Alomar, sent to the New York Mets in an eight-player trade last December, said Wednesday that the Indians weren't up front with him before making the deal.
"They lied to me, it is as simple as that," Alomar said. "If you are a man, you should tell a man the truth to his face."
Alomar's comments came before he faced the Indians for the first time since being traded, in Wednesday's exhibition game at Chain of Lakes Park.
Alomar said he met with Indians general manager Mark Shapiro in October shortly after Cleveland was eliminated in five games by Seattle in the AL playoffs.
Shapiro told Alomar that the Indians' roster would be undergoing some major changes, and asked the 12-time All-Star about his desire to be part of the rebuilding.
"He asked if I would be happy with younger players," Alomar said. "I said yes. I knew it was going to be a young and talented team and wanted to be part of it. In the end it didn't matter."
Shapiro, who replaced John Hart as Cleveland's GM at the end of last season, said he never deceived Alomar.
"I'm sorry Robbie is hurt and feels betrayed, but you can't go back and change history," Shapiro said. "I clearly stated to him that I could not guarantee anything. People who guarantee anything in this game set themselves up to be a liar."
Shapiro said owner Larry Dolan's desire to cut payroll and the Mets' offer were key factors in completing the deal that sent Alomar and two minor leaguers to New York for outfielder Matt Lawton, reliever Jarrod Riggan and minor leaguers Alex Escobar, Billy Traber and Earl Snyder.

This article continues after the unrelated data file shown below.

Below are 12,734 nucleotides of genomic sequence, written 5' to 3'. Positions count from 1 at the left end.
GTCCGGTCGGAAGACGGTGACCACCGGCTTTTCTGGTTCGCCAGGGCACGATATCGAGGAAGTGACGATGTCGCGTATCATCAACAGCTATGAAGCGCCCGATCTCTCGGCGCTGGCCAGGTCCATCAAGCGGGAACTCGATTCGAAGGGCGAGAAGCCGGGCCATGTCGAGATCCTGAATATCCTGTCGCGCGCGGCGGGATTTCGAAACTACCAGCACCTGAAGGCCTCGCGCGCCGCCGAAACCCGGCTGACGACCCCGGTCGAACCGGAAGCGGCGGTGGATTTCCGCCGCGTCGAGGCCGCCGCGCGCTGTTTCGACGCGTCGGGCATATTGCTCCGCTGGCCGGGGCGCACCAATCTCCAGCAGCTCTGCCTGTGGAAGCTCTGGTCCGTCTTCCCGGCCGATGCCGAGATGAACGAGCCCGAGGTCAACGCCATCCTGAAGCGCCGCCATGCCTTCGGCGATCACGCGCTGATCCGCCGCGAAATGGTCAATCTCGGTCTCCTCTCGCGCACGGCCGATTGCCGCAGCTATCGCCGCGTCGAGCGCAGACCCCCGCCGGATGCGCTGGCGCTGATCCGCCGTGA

On Monday, Escobar tore the anterior cruciate ligament in his left knee when he crashed into a fence making a catch at Bradenton. Escobar will have reconstructive surgery and miss the entire season.
"We would not have made the trade without getting Escobar," Shapiro said. "And if we were not cutting payroll or at least not raising it, we would not have made the trade, either."
Shapiro said he would welcome the chance to talk with Alomar.
"I called him once, but he gets a lot of calls from a lot of people and I have not talked to him," Shapiro said. "I called him when the trade was made. I wanted to tell him, instead of him hearing it from the media.
"He said he was shocked, but spoke positively. He said he enjoyed playing in Cleveland and would miss it. I have not spoken with him since."
Alomar said it did not take long for him to accept being sent to a new team.
"As soon as you put the new uniform on, that's it," he said. "I'm happy to be a Met. I had a lot of fun in Cleveland. For three years, I gave everything I had and that's why I feel good about it. The only thing I am disappointed about the way I was told."
Alomar exchanged warm greetings with several Indians and waved to fans in the stands when he emerged from the Mets' clubhouse.
"Hey there, Robo. Great to see you. How are you?" said Cleveland first baseman Jim Thome, who was the first Indians player to meet Alomar. The two hugged and chatted for a moment -- a scene that was repeated with other Indians later during pregame warmups.
At the time, Shapiro was at another field, watching Cleveland play Kansas City in a "B" game.
"I only have good things to say about Roberto Alomar," Shapiro said. "He's one of the greatest to play the game. It is an honor to still watch him play and it will be an honor to watch him go into the Hall of Fame."